According to Wikipedia, citing the U.S. National Gang Intelligence Center, there are over 33,000 criminal gangs in the United States. Let me repeat that while it sinks in. 33,000 gangs in the United States of America, right now. I have a real problem with this, because it seems like a deadly epidemic that no one (outside of law enforcement circles and victims) is very concerned about eliminating the gang threat. One of these gangs, maybe the most famous and infamous right now, is MS-13. A mother of a 15-year-old girl who was butchered and murdered by members of the notorious gang, Evelyn Rodriguez, has met with Attorney General Jeff Sessions, and will meet with President Trump to talk about this plague.
Evelyn Rodriguez is a registered democrat and has a clear and concise message for Trump later today. She is convinced that the gangs work through the schools, and if we are to stop the threat these gangs pose, our society needs to invest more money in programs to keep at risk kids off the streets. Anyone with a heart would agree that no mother should have to go through what Evelyn Rodriguez has had to endure, but many would argue against her proposed solution.
America is very divided politically right now. I would argue we are on a very dangerous path that could destroy our Republic if we do not figure out how to come together on many issues and work out our differences. When it comes to our security as a nation, as a people, there has to be multiple step approach to the problem. I would agree with Miss Rodriguez that more programs are needed for at risk youth, particularly in poorer communities. But many in this country want a crack down on criminals and criminal activity as well. So why can’t our leadership work together to accomplish both goals?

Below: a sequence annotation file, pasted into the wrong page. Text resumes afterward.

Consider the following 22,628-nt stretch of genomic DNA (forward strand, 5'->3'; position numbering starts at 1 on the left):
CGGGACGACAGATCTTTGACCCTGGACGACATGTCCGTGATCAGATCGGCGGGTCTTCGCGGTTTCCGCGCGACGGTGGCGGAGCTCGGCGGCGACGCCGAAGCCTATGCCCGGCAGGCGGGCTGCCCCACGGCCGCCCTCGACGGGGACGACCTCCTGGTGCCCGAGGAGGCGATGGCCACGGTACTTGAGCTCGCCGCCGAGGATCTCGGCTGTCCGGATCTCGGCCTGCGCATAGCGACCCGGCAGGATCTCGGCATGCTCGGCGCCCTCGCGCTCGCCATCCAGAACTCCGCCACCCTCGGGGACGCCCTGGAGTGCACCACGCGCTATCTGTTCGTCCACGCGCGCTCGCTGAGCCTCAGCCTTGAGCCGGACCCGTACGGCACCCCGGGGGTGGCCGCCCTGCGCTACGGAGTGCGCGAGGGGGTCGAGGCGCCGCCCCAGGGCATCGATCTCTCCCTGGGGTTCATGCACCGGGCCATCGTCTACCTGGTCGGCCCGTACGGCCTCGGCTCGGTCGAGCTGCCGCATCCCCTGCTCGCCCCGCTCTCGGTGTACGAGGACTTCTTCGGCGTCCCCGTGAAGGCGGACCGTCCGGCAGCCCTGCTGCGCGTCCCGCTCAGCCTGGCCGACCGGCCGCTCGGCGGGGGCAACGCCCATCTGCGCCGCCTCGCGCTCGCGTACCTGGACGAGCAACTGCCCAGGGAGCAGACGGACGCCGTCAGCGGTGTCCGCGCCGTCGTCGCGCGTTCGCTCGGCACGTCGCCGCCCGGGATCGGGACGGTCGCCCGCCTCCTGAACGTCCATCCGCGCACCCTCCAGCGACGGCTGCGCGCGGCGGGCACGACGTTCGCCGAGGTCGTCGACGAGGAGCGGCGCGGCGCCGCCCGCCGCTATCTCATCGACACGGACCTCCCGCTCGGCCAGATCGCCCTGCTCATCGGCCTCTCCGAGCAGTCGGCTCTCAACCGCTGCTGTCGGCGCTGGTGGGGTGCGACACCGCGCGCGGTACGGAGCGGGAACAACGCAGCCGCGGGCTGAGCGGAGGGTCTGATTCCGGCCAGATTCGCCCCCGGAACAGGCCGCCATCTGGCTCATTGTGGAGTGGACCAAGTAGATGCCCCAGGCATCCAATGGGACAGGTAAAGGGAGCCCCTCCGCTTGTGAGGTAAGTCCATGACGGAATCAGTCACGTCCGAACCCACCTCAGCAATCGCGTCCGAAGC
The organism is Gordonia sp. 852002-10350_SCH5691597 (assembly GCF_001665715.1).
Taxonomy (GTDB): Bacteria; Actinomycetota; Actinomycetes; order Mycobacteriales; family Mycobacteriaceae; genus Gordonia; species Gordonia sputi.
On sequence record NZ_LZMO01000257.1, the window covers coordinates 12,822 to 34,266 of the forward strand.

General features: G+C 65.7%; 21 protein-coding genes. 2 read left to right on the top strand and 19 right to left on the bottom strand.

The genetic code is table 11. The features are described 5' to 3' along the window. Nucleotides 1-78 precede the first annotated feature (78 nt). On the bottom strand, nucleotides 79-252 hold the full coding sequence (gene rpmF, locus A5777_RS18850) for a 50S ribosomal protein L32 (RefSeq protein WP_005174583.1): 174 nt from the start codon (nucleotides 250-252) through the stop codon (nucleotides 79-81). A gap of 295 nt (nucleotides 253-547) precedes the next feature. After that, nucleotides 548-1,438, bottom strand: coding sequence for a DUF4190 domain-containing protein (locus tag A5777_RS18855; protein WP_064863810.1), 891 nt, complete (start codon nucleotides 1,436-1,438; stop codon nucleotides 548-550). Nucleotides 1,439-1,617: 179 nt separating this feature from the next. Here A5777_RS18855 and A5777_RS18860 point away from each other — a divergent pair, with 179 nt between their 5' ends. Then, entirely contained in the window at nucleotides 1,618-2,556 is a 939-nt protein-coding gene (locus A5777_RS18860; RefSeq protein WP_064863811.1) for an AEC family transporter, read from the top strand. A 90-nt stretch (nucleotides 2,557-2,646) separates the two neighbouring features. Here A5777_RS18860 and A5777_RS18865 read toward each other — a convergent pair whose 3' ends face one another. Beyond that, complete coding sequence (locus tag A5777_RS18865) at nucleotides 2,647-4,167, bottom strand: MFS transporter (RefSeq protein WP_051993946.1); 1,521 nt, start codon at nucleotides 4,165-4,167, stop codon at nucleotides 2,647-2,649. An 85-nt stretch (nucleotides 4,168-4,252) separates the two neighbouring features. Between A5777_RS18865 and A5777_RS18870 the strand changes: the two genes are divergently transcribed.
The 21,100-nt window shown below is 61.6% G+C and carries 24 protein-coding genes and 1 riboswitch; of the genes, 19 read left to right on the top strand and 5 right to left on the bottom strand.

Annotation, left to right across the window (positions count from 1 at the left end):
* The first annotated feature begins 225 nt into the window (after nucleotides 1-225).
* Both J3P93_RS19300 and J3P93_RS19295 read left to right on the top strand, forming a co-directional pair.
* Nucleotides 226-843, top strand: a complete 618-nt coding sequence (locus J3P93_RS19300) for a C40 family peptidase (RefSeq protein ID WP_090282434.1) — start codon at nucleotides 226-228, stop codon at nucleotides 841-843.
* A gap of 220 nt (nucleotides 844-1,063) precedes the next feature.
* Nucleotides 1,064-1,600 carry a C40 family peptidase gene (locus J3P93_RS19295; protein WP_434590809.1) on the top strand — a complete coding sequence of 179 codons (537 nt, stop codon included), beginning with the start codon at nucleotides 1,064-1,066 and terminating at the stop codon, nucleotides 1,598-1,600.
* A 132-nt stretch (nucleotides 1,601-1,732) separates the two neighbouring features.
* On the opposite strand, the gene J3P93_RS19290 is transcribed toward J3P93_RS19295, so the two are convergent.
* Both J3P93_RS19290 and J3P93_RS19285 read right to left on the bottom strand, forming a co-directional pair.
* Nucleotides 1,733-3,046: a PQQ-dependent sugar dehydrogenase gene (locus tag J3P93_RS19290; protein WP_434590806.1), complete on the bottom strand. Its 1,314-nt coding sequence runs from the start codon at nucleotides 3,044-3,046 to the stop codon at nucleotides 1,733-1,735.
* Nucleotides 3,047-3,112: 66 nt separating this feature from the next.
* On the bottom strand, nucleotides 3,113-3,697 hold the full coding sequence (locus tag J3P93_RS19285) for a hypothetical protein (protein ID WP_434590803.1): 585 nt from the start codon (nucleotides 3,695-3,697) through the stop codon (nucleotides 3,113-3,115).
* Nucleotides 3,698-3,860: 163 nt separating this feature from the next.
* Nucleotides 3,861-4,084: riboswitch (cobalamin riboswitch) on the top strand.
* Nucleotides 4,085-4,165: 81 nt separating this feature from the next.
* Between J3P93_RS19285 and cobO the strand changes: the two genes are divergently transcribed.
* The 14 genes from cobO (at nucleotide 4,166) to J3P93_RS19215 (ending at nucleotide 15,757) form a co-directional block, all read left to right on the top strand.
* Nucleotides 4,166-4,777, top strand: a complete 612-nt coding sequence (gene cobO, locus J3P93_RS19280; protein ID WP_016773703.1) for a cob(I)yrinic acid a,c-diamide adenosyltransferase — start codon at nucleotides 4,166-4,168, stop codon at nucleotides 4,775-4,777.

I grew up in a working class neighborhood, and we had a great church that worked fairly close with the kids to give them alternatives to the criminal life. And looking back, I think they were effective. As someone who has served in the greatest military the world has ever known, and having many, many friends in law enforcement, I know that the United States of America has the right men and women, and fortitude to step on the throats of gangs in this country and avoid more tragic funerals like the one for Kayla, the 15-year-old daughter of Evelyn Rodriguez.